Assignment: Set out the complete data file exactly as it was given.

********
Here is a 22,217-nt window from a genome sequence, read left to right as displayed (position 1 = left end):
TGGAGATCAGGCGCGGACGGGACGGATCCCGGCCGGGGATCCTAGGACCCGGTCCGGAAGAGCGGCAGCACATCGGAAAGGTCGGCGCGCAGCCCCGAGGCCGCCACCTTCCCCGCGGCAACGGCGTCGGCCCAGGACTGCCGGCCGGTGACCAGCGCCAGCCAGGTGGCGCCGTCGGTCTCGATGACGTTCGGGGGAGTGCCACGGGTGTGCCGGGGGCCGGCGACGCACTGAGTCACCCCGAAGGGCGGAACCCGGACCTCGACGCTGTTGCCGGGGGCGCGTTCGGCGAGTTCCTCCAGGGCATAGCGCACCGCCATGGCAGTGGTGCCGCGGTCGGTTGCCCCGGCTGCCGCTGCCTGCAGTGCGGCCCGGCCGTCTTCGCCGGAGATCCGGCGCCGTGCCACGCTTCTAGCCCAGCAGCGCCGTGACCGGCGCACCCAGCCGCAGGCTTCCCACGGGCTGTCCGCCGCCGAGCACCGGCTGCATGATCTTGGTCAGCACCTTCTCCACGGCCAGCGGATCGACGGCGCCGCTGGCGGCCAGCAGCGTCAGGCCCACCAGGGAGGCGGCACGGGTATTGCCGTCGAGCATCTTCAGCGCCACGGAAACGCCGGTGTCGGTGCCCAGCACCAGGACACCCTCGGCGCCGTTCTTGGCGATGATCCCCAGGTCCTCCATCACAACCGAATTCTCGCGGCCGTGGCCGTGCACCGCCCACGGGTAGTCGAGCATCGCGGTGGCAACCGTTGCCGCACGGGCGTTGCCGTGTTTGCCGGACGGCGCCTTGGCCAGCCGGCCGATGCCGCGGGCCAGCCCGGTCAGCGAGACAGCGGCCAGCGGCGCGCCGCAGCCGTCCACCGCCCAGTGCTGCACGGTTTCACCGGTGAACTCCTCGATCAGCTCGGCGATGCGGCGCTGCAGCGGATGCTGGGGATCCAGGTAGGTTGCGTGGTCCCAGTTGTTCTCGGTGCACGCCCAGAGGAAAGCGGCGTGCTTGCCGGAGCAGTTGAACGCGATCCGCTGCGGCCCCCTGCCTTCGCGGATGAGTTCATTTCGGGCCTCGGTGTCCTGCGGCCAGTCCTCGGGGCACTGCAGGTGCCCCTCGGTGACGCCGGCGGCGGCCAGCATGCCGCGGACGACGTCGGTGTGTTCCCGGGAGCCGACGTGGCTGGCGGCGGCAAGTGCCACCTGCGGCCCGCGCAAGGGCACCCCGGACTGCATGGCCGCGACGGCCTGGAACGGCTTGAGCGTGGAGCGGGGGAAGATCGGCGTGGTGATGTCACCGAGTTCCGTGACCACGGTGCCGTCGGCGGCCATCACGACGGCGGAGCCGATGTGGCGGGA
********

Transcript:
Here is a 22,217-nt window from a genome sequence, read left to right as displayed (position 1 = left end):
TGGAGATCAGGCGCGGACGGGACGGATCCCGGCCGGGGATCCTAGGACCCGGTCCGGAAGAGCGGCAGCACATCGGAAAGGTCGGCGCGCAGCCCCGAGGCCGCCACCTTCCCCGCGGCAACGGCGTCGGCCCAGGACTGCCGGCCGGTGACCAGCGCCAGCCAGGTGGCGCCGTCGGTCTCGATGACGTTCGGGGGAGTGCCACGGGTGTGCCGGGGGCCGGCGACGCACTGAGTCACCCCGAAGGGCGGAACCCGGACCTCGACGCTGTTGCCGGGGGCGCGTTCGGCGAGTTCCTCCAGGGCATAGCGCACCGCCATGGCAGTGGTGCCGCGGTCGGTTGCCCCGGCTGCCGCTGCCTGCAGTGCGGCCCGGCCGTCTTCGCCGGAGATCCGGCGCCGTGCCACGCTTCTAGCCCAGCAGCGCCGTGACCGGCGCACCCAGCCGCAGGCTTCCCACGGGCTGTCCGCCGCCGAGCACCGGCTGCATGATCTTGGTCAGCACCTTCTCCACGGCCAGCGGATCGACGGCGCCGCTGGCGGCCAGCAGCGTCAGGCCCACCAGGGAGGCGGCACGGGTATTGCCGTCGAGCATCTTCAGCGCCACGGAAACGCCGGTGTCGGTGCCCAGCACCAGGACACCCTCGGCGCCGTTCTTGGCGATGATCCCCAGGTCCTCCATCACAACCGAATTCTCGCGGCCGTGGCCGTGCACCGCCCACGGGTAGTCGAGCATCGCGGTGGCAACCGTTGCCGCACGGGCGTTGCCGTGTTTGCCGGACGGCGCCTTGGCCAGCCGGCCGATGCCGCGGGCCAGCCCGGTCAGCGAGACAGCGGCCAGCGGCGCGCCGCAGCCGTCCACCGCCCAGTGCTGCACGGTTTCACCGGTGAACTCCTCGATCAGCTCGGCGATGCGGCGCTGCAGCGGATGCTGGGGATCCAGGTAGGTTGCGTGGTCCCAGTTGTTCTCGGTGCACGCCCAGAGGAAAGCGGCGTGCTTGCCGGAGCAGTTGAACGCGATCCGCTGCGGCCCCCTGCCTTCGCGGATGAGTTCATTTCGGGCCTCGGTGTCCTGCGGCCAGTCCTCGGGGCACTGCAGGTGCCCCTCGGTGACGCCGGCGGCGGCCAGCATGCCGCGGACGACGTCGGTGTGTTCCCGGGAGCCGACGTGGCTGGCGGCGGCAAGTGCCACCTGCGGCCCGCGCAAGGGCACCCCGGACTGCATGGCCGCGACGGCCTGGAACGGCTTGAGCGTGGAGCGGGGGAAGATCGGCGTGGTGATGTCACCGAGTTCCGTGACCACGGTGCCGTCGGCGGCCATCACGACGGCGGAGCCGATGTGGCGGGA